DRIVERLESS CARS ARE POISED TO DELIVER BENEFITS FOR DRIVERS, INVESTORS—AND EVEN THE UK ECONOMY
By: Richard Lightbound, CEO of ROBO Global EMEA
In the world of robotics, many ideas that once seemed to be the unattainable dreams of forward-thinking visionaries are quickly coming to life. Robot-assisted surgery is delivering better patient outcomes at less cost. Automated warehouses are making it possible for retailers like Amazon and Ocado to fulfill customer orders faster and cheaper than ever. Amputees can now control robotic limbs with their minds. Agricultural robots are revolutionizing how crops are planted, monitored, fed, weeded, watered, and harvested. The list of transformative and often industry-disruptive innovations in robotics, automation, and artificial intelligence (or “RAAI”) grows longer every day.
While Parliament may not typically come to mind when discussing innovation of any kind, British finance minister Philip Hammond caused many heads to turn last week when he announced that the new budget would include measures to encourage the development of driverless cars. He went on to say that he wanted the UK to be one of the first countries to allow driverless cars—as soon as 2021. “Some would say that’s a bold move,” said Hammond, “but we have to embrace these technologies if we want the UK to lead the next industrial revolution.”1
It’s no surprise that Parliament is focused on taking whatever steps are necessary to kick the UK economy into super drive. With Brexit scheduled to take effect on March 29, 2019, the country has just over a year to build an economy that can function independently of the EU. Perhaps that challenge was just the catalyst that was needed to get the country to embrace all that RAAI has to offer.
That said, though Parliament may have seen the light when it comes to the potential of driverless cars, not everyone is so enthusiastic. Why? Giving up physical control over the cars we drive can make any driver feel at risk. But the numbers tell a different story. The World Health Organization recently reported that about 1.25M people are killed in car accidents every year. Even more, the report states that “without sustained action, road traffic crashes are predicted to become the seventh leading cause of death by 2030.”2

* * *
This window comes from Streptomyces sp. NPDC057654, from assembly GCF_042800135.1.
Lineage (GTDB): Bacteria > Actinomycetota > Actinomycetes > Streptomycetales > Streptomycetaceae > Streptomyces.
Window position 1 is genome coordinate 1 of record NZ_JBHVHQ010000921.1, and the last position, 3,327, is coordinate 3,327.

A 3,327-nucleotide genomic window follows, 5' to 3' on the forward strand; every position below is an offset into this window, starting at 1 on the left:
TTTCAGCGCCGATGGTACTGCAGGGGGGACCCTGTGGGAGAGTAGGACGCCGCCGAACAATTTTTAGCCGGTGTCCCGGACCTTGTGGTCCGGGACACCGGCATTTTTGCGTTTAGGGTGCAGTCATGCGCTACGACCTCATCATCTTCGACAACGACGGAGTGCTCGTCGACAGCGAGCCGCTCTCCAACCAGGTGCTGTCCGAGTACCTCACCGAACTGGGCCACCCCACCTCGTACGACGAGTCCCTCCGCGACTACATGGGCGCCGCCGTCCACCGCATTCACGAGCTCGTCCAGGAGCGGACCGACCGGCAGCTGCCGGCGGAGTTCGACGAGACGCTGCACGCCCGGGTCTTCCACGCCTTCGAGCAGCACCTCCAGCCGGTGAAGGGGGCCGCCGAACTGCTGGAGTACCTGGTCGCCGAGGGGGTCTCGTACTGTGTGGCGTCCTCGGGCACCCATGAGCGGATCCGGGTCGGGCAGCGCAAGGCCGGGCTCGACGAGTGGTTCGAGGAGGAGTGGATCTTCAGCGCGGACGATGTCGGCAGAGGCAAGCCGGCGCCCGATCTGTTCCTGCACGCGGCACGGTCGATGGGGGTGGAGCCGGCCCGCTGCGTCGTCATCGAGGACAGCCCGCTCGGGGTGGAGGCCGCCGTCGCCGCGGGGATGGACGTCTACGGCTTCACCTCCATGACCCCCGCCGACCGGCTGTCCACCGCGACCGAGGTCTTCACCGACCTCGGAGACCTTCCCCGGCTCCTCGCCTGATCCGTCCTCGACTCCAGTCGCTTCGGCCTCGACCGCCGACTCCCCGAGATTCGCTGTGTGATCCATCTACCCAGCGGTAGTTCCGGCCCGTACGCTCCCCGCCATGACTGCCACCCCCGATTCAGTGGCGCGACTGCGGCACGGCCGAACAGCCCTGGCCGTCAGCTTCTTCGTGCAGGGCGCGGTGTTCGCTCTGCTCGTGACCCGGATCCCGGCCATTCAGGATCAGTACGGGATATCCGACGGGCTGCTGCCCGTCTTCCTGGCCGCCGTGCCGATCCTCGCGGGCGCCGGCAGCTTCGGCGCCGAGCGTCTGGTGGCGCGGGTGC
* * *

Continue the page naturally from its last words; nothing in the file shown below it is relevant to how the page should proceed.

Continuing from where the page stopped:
Luckily, that “sustained action” is coming in the form of driverless cars. Independent think-tank RethinkX recently stated that “we are on the cusp of one of the fastest . . . most consequential disruptions of transportation in history,” and predicted that 95% of US passenger miles will be made by autonomous, electric, on-demand vehicle fleets within 10 years of receiving widespread regulatory approval.3 Perhaps RethinkX’s most dramatic prediction is that the number of passenger vehicles on American roads will likely drop from 247M today to just 44M by 2030—just 13 years from now.
If you’re still not convinced that driverless cars are destined to be an integral part of the very-near future, consider the major investments that are being made in this sector today:
- In February, Ford invested $1B in a joint venture with autonomous vehicle tech firm Argo AI to create a separate company with the mission of outfitting Ford vehicles with self-driving technology.
- In March, Intel announced its acquisition of Mobileye, a leader in computer vision for autonomous driving technology, for $15.3B in an effort to position Intel as a “leading technology provider in the fast-growing market for highly and fully autonomous vehicles.”
- In September, Chinese search engine Baidu Inc. (BIDU.O) announced a 10B yuan ($1.52B) autonomous driving fund to speed up its technical development and compete with US rivals.4
- In October, driverless tech startup Nauto announced that it has hired executives from Microsoft and Alphabet’s self-driving arm Waymo to continue to expand its geographic reach and build on its partnerships with investors such as General Motors, BMW, and Toyota.
- In October, Delphi, one of the world’s largest automotive suppliers, announced its acquisition of Boston-based self-driving car startup nuTonomy for $400M. NuTonomy already has autonomous taxis in operation in Singapore and will soon begin testing self-driving vehicles in Boston.
- Just last week, Uber announced a plan to buy up to 24,000 Volvo cars by 2021 to partially replace today’s freelance drivers with a fleet of fully autonomous, on-demand passenger vehicles.
The momentum is clear: across the automotive supply chain, innovators are racing to deliver safe, automated vehicles that can help save lives and, perhaps, bolster economies around the world—including within the UK. Investors seeking to take advantage of this momentum would be wise to seek out diverse opportunities across the automated vehicle supply chain. To help, the ROBO Global Robotics & Automation Index offers investors broad exposure to the entire value chain of RAAI, including more than 10 companies who are dedicated to bringing the vision of driverless cars to life.
1 Hammond: Driverless cars will be on UK roads by 2021, BBC News, November 19, 2017
2 Road Traffic Injuries Fact Sheet, World Health Organization, May 2017
3 Driverless cars may kill off the world’s deadliest invention, The Financial Times, November 2017
4 China’s Baidu launches $1.5 billion autonomous driving fund, Reuters, September 20, 2017
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